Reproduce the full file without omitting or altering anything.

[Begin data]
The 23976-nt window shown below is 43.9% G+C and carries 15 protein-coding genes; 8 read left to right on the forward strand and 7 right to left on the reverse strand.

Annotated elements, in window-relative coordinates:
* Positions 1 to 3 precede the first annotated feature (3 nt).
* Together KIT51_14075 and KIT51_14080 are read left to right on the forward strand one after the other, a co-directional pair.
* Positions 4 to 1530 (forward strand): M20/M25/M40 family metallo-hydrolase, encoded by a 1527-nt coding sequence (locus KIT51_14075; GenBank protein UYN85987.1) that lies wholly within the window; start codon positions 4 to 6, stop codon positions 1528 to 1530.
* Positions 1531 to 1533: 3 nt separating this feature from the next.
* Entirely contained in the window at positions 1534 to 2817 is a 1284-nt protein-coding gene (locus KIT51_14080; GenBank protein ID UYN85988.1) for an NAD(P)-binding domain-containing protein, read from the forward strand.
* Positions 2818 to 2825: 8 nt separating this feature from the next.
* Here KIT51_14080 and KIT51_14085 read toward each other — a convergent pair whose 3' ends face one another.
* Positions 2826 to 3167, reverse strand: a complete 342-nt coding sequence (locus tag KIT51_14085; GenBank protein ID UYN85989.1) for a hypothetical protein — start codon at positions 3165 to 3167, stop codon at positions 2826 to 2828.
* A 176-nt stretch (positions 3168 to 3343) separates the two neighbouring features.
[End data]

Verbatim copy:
The 23976-nt window shown below is 43.9% G+C and carries 15 protein-coding genes; 8 read left to right on the forward strand and 7 right to left on the reverse strand.

Annotated elements, in window-relative coordinates:
* Positions 1 to 3 precede the first annotated feature (3 nt).
* Together KIT51_14075 and KIT51_14080 are read left to right on the forward strand one after the other, a co-directional pair.
* Positions 4 to 1530 (forward strand): M20/M25/M40 family metallo-hydrolase, encoded by a 1527-nt coding sequence (locus KIT51_14075; GenBank protein UYN85987.1) that lies wholly within the window; start codon positions 4 to 6, stop codon positions 1528 to 1530.
* Positions 1531 to 1533: 3 nt separating this feature from the next.
* Entirely contained in the window at positions 1534 to 2817 is a 1284-nt protein-coding gene (locus KIT51_14080; GenBank protein ID UYN85988.1) for an NAD(P)-binding domain-containing protein, read from the forward strand.
* Positions 2818 to 2825: 8 nt separating this feature from the next.
* Here KIT51_14080 and KIT51_14085 read toward each other — a convergent pair whose 3' ends face one another.
* Positions 2826 to 3167, reverse strand: a complete 342-nt coding sequence (locus tag KIT51_14085; GenBank protein ID UYN85989.1) for a hypothetical protein — start codon at positions 3165 to 3167, stop codon at positions 2826 to 2828.
* A 176-nt stretch (positions 3168 to 3343) separates the two neighbouring features.